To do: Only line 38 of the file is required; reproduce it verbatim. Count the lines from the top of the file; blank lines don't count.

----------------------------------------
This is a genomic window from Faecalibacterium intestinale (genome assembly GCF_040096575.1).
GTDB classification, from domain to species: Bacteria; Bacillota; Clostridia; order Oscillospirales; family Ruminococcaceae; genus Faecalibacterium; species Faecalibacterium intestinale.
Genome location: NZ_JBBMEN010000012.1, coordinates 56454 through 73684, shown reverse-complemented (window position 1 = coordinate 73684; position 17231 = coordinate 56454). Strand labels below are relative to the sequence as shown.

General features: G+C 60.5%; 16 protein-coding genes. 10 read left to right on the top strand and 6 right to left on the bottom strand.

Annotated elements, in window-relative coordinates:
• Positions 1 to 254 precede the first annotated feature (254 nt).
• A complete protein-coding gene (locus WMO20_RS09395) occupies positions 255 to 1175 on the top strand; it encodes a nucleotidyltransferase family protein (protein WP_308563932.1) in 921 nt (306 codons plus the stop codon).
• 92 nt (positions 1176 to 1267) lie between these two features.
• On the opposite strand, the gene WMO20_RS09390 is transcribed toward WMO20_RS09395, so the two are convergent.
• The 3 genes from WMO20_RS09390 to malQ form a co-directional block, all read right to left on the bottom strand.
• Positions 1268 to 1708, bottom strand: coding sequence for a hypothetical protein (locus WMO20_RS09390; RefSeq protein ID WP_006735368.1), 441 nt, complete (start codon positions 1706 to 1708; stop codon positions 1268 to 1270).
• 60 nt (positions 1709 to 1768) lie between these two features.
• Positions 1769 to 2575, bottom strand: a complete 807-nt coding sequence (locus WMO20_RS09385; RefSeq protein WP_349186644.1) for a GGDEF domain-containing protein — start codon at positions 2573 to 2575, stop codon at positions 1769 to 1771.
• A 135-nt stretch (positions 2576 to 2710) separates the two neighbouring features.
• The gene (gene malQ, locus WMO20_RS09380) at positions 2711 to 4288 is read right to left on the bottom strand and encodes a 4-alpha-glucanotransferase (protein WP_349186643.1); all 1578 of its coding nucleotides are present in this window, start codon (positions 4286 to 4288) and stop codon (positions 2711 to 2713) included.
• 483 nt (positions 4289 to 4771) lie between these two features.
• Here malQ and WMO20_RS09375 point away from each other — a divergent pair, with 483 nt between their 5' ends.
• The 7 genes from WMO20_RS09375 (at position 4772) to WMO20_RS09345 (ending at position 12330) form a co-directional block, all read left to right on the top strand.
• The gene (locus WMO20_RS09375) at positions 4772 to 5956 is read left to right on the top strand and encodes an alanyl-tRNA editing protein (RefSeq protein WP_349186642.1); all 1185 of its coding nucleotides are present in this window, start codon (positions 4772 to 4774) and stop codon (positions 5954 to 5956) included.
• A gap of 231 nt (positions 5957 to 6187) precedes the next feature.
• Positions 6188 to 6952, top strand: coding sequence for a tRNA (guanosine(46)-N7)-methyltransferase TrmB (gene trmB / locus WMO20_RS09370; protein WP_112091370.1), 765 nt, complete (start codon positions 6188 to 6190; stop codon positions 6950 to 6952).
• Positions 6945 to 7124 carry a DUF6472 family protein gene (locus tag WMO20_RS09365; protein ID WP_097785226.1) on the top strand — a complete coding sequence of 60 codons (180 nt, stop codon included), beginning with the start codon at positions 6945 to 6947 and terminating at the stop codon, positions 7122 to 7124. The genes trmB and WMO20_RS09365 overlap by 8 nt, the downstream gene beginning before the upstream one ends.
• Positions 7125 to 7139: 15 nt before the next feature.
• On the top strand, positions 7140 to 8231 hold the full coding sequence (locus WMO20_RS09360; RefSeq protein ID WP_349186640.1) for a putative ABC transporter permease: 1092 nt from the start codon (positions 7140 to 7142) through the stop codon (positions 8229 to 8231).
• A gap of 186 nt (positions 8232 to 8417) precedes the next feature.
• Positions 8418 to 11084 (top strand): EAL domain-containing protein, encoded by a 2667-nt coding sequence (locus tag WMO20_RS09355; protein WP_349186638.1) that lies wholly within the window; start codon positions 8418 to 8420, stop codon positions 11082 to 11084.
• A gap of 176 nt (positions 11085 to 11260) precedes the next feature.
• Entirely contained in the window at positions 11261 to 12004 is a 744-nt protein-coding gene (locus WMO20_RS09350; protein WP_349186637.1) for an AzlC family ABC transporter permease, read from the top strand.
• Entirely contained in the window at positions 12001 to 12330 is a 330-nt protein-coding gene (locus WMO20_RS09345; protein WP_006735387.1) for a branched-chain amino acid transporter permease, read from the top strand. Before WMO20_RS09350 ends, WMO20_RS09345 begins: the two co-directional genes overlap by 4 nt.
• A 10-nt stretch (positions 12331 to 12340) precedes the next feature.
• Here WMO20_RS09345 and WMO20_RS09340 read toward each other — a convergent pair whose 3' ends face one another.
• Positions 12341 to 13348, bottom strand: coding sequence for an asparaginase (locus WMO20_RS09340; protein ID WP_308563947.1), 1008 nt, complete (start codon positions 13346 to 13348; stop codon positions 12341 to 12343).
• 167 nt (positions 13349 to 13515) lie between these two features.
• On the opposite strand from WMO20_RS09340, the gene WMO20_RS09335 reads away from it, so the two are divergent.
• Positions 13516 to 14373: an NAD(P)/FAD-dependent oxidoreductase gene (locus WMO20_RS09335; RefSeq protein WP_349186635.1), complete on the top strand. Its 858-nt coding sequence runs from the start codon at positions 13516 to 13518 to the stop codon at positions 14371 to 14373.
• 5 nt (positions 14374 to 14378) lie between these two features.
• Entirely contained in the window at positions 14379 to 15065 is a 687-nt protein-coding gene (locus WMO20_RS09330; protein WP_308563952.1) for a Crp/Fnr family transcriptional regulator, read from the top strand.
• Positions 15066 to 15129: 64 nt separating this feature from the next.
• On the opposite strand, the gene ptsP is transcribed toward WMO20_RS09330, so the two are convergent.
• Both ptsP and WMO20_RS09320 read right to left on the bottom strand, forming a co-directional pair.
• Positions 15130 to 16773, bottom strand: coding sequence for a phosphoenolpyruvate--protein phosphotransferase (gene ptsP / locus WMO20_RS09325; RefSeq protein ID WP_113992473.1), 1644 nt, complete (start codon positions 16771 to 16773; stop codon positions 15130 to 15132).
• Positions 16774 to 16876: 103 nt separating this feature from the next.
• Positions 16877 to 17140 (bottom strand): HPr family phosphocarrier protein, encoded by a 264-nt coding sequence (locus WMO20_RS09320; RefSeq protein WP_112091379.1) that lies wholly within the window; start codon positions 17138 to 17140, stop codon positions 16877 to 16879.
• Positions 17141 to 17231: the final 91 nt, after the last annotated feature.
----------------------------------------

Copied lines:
• Positions 15066 to 15129: 64 nt separating this feature from the next.